I find the flat rate shipping to be a rip-off unless I am shipping lead/gold bars. Sometimes it is fun to see how much you can make one of those little small Flat Rate boxes weigh. Which reminds me... anyone want to buy some fishing weights padded with sand?
 
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Joined
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Here, here. OPs post is spot-on IMO.

I don't usually ship anything too expensive or heavy, as such First Class is my preferred method even across the continent. I always check the arrival times and try to ship living items on Mondays to make sure First Class is optimized for my needs. If my package exceeds the thirteen-ounce rule then Priority is my necessary preference. I seldom choose Priority over First Class, though; indeed, I only choose Priority over First Class when the $50 insurance is warranted. If tracking is required one can add it to First Class for something around $1.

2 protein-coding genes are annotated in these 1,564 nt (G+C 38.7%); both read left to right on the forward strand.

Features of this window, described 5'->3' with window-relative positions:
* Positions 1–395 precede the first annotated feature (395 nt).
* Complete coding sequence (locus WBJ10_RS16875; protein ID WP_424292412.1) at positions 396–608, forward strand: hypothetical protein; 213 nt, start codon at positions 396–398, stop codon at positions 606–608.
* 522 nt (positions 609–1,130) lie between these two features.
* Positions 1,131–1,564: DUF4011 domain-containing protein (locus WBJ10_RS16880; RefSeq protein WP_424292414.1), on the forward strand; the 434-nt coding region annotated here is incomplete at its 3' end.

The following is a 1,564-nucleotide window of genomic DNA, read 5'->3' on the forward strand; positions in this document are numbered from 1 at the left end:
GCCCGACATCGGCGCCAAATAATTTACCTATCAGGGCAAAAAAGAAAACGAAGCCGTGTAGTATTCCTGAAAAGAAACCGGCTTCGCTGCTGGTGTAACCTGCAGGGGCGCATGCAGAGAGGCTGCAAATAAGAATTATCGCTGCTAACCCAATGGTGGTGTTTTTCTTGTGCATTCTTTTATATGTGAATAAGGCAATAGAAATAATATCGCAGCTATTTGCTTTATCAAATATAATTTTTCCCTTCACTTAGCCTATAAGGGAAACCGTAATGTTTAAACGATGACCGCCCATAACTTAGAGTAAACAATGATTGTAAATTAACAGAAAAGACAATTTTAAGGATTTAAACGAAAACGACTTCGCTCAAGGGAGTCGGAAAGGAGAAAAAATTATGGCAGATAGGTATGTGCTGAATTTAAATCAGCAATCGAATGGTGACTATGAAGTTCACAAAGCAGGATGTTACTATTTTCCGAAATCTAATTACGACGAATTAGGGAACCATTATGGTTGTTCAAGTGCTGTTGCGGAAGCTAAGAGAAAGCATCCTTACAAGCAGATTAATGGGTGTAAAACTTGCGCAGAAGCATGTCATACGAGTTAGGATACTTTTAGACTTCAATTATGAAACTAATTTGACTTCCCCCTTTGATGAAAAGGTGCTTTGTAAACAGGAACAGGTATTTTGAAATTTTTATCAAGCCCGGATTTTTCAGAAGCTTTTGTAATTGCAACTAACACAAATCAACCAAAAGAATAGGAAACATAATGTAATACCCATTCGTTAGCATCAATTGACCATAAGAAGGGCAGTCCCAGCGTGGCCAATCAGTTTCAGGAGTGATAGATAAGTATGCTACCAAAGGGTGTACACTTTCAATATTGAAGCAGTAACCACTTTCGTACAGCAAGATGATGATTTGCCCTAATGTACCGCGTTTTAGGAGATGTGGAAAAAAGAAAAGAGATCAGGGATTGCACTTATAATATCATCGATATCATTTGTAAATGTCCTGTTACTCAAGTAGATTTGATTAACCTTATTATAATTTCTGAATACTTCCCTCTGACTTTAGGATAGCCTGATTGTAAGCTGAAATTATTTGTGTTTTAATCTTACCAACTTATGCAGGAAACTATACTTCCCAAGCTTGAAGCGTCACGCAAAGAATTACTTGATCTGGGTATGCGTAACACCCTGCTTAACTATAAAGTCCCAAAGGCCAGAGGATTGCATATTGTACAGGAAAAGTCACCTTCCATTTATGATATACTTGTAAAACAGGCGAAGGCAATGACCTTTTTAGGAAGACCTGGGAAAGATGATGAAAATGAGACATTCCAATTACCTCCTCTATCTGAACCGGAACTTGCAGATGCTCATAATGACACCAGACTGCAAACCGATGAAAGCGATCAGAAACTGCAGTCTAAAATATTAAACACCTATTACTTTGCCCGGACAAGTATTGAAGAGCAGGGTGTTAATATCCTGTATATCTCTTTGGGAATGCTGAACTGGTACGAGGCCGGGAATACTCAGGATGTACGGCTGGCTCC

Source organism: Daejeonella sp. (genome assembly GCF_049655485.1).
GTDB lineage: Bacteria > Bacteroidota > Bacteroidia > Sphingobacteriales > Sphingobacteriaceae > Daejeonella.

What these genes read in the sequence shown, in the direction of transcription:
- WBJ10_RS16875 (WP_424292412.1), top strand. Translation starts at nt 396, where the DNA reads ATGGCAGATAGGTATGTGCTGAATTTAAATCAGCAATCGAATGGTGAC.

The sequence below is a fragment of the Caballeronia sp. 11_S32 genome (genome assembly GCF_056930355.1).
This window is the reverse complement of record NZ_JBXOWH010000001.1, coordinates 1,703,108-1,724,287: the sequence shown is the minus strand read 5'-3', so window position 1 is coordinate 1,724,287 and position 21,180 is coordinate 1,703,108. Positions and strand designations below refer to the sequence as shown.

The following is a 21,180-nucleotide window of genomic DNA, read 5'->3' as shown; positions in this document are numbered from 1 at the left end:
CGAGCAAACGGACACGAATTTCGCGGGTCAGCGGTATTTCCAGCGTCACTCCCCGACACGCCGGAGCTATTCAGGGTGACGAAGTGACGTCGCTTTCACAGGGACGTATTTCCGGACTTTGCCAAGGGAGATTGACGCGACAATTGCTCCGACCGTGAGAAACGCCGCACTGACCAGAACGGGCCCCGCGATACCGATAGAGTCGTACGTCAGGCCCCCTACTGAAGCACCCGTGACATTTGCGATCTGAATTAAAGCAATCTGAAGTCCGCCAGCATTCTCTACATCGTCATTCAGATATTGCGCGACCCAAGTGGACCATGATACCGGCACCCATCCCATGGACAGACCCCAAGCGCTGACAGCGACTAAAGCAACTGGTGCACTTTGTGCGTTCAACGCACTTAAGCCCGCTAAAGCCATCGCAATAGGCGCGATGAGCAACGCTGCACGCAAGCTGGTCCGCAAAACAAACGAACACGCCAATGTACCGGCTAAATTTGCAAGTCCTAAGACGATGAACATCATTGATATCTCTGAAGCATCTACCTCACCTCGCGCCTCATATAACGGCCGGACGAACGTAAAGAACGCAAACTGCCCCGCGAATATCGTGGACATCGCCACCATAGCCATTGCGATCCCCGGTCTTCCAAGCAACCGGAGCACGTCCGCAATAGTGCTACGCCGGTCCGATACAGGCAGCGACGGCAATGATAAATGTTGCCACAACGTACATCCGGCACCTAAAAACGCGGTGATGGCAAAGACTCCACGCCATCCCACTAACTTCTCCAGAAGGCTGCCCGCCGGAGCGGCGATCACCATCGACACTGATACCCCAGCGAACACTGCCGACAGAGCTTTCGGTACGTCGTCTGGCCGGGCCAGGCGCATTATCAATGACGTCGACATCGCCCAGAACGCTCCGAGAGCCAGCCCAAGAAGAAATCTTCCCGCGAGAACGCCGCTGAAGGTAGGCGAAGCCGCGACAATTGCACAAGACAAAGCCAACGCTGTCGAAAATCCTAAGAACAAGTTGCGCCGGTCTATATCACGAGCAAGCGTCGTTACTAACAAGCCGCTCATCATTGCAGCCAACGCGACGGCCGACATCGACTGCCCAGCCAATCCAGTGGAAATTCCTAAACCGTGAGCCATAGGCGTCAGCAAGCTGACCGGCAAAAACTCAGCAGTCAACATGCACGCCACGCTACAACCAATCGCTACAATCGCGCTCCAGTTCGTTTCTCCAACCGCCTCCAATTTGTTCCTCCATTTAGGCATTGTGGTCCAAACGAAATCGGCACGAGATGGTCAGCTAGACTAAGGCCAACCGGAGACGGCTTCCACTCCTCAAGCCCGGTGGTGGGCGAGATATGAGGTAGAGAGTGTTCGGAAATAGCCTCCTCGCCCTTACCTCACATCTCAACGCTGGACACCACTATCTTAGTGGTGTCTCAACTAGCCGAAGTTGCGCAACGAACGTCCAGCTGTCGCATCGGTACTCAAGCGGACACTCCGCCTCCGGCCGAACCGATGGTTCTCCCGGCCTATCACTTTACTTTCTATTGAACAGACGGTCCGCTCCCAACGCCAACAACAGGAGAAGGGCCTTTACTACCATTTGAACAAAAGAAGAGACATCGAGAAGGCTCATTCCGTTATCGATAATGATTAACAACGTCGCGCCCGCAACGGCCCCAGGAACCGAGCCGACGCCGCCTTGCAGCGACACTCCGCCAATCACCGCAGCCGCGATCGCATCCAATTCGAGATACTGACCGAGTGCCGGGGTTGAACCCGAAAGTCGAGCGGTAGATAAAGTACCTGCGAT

You can also use your own boxes for Priority mail. I often do so, as I find long boxes with triangular cross sections are good for shipping Sarracenia with intact pitchers. Though the USPS offers such boxes, my post office never stocks them.

I find the flat rate shipping to be a rip-off unless I am shipping lead/gold bars. Sometimes it is fun to see how much you can make one of those little small Flat Rate boxes weigh. Which reminds me... anyone want to buy some fishing weights padded with sand?

Order the triangular mailers from USPS online. free. Will deliver to your door :0
 
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For me I judge by what I'm shipping and how heavy.

If it's more than 1 or 2 pounds and will fit into a flat rate box I will use the flat rate box. Sometimes stuff just doesn't fit in flat rate box though.

Live plants I always ship priority and for those I generally use blank boxes cos bare root plants and cuttings are lightweight and oftentimes weird sizes that won't fit a flat rate box.
 
Joined
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Columbia, Missouri, USA
Useful information with all the plants shipping that occurs between forum members. I was worndering were some people get those " trianglar" mailers.

I've got a couple of plants that I was told were shipped to me almost 2 weeks ago; no tracking info, they are MIA - I do not have very much hope for a successful arival, the weather has taken a dive in Central MO